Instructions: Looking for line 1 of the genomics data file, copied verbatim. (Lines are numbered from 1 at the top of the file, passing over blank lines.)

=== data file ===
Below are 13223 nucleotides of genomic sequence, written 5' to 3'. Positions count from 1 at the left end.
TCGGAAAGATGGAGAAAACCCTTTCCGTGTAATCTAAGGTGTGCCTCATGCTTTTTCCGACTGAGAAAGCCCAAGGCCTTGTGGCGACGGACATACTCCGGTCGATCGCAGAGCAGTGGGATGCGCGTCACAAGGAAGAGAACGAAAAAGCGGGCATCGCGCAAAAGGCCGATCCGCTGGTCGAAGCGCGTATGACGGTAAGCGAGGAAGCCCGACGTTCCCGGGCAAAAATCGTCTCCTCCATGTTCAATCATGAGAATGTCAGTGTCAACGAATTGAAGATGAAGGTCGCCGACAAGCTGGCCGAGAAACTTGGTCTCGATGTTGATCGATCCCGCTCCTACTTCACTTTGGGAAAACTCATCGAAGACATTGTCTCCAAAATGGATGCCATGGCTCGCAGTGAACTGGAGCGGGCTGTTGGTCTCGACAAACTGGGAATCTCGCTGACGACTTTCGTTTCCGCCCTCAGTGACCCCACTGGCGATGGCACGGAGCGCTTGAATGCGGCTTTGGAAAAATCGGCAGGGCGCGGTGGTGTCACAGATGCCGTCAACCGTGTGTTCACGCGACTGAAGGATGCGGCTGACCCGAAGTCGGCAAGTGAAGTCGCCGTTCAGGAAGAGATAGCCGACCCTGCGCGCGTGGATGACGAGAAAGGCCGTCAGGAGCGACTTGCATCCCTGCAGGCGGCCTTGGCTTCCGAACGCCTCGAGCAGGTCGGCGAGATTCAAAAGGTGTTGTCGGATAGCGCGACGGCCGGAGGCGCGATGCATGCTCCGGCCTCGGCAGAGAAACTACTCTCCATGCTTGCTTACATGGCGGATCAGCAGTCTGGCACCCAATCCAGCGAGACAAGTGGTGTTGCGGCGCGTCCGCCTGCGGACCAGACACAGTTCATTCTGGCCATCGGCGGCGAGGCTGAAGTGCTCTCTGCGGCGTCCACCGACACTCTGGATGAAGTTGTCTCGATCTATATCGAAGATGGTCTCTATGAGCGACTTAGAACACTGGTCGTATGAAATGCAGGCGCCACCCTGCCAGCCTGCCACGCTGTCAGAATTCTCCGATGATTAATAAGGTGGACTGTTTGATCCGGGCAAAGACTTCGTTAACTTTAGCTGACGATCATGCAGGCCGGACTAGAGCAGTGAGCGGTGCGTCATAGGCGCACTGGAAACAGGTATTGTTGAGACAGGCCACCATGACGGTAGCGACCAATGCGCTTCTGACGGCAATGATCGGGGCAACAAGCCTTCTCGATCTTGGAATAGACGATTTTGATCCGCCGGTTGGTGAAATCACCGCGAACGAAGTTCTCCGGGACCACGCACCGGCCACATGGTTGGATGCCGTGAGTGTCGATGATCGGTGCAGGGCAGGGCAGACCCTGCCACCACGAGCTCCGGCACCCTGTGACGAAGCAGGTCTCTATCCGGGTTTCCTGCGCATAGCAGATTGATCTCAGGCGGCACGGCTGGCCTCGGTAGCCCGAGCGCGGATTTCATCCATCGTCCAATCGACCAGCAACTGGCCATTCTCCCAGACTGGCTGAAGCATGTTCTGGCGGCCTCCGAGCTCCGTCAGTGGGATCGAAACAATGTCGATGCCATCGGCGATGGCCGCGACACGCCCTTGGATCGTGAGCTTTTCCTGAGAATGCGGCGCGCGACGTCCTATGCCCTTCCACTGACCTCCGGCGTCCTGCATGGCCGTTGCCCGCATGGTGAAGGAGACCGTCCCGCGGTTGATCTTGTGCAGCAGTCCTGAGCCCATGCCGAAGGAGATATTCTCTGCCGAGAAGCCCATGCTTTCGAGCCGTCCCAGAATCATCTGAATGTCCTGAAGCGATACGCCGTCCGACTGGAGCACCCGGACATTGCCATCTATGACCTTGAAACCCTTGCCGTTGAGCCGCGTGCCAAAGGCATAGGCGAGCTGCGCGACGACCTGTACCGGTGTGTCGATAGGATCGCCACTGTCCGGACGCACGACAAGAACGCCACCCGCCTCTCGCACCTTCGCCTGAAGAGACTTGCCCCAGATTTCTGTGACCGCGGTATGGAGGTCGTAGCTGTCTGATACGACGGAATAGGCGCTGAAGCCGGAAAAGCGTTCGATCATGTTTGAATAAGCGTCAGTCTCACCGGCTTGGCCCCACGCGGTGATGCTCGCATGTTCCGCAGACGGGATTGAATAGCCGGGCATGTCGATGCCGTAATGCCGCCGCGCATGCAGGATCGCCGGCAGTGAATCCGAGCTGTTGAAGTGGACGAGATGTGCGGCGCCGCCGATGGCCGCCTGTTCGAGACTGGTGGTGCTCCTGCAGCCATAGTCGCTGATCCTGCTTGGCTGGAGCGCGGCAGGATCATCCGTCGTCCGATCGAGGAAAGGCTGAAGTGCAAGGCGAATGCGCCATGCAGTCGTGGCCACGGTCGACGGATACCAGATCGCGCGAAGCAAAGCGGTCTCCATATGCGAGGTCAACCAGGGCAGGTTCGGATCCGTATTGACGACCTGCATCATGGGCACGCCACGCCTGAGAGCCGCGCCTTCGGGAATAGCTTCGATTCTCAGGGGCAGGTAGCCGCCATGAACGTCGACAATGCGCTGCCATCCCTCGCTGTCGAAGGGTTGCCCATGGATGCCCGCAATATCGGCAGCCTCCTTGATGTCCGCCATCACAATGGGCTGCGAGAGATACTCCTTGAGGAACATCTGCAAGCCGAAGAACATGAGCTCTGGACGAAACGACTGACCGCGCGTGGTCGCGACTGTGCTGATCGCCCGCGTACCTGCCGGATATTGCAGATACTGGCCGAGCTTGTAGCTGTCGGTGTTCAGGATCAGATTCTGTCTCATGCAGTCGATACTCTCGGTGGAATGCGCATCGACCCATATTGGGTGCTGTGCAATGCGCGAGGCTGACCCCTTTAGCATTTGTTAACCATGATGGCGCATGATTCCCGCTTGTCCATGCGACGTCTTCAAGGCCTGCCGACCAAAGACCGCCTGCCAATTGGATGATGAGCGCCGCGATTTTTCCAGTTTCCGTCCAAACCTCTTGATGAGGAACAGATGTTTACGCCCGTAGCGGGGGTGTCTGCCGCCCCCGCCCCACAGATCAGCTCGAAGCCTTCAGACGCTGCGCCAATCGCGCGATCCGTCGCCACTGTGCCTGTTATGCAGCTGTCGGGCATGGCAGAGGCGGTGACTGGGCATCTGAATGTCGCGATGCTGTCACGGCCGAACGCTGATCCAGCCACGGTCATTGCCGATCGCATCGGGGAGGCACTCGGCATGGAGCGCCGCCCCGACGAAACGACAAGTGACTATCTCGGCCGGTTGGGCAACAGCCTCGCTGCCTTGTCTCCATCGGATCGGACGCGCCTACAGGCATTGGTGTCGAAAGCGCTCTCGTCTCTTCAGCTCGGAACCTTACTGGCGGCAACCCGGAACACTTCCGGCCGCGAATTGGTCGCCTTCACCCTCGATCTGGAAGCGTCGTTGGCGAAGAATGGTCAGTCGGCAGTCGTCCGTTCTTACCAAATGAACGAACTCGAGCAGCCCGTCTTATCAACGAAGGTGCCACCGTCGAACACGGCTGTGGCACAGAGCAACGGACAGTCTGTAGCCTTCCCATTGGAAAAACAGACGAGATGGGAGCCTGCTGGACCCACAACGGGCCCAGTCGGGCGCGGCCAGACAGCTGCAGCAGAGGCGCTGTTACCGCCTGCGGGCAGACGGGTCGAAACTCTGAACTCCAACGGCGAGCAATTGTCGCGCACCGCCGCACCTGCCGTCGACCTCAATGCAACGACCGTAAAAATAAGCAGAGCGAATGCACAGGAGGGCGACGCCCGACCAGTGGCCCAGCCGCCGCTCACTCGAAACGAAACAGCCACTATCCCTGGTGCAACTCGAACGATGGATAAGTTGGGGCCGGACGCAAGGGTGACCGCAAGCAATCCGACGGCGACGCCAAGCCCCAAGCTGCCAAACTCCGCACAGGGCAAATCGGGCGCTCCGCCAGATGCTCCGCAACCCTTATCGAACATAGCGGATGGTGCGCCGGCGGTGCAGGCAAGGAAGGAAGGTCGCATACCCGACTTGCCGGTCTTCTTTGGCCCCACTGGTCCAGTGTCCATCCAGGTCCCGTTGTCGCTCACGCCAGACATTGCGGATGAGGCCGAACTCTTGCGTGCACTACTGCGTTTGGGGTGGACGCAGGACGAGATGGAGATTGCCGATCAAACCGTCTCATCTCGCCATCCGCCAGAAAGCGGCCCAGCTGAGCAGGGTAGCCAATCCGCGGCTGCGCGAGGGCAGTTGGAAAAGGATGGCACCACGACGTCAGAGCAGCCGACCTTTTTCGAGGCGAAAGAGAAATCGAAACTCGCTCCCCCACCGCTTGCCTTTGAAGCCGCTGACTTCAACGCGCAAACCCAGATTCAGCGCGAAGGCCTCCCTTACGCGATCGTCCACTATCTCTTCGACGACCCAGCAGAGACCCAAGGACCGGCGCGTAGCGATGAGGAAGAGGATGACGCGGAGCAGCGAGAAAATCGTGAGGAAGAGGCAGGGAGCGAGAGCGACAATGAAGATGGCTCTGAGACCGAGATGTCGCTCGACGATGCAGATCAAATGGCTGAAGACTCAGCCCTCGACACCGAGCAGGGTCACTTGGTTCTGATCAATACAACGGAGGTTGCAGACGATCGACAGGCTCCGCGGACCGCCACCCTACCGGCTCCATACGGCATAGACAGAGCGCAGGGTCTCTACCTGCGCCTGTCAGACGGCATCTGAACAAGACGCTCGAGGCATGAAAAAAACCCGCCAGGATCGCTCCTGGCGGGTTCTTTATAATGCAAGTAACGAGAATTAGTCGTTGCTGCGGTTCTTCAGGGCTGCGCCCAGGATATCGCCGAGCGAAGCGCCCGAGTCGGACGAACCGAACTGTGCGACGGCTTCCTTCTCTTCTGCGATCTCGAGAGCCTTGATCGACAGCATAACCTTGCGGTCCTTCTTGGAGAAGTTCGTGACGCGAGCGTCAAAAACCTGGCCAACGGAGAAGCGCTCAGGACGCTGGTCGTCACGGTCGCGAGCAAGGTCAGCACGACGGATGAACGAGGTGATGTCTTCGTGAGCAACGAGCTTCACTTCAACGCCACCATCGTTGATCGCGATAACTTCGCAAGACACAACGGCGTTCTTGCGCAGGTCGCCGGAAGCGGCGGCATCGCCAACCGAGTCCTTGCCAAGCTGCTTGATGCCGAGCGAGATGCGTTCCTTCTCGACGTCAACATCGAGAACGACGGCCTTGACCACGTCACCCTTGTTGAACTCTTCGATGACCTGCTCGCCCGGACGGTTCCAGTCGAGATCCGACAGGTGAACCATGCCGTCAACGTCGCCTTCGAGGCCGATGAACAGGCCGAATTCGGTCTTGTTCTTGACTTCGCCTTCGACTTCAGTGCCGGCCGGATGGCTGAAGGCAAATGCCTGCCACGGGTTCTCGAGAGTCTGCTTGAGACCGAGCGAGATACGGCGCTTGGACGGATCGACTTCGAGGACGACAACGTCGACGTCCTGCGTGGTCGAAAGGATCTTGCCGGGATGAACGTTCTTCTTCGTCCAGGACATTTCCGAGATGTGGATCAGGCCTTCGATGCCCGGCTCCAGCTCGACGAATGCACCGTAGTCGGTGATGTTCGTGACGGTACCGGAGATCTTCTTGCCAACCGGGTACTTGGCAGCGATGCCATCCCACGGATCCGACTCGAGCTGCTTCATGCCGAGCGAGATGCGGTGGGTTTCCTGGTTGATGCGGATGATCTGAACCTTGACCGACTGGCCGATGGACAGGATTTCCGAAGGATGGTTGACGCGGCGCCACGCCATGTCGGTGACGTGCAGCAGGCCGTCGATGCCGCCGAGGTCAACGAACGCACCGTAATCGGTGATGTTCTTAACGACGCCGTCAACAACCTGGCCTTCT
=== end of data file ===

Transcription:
Below are 13223 nucleotides of genomic sequence, written 5' to 3'. Positions count from 1 at the left end.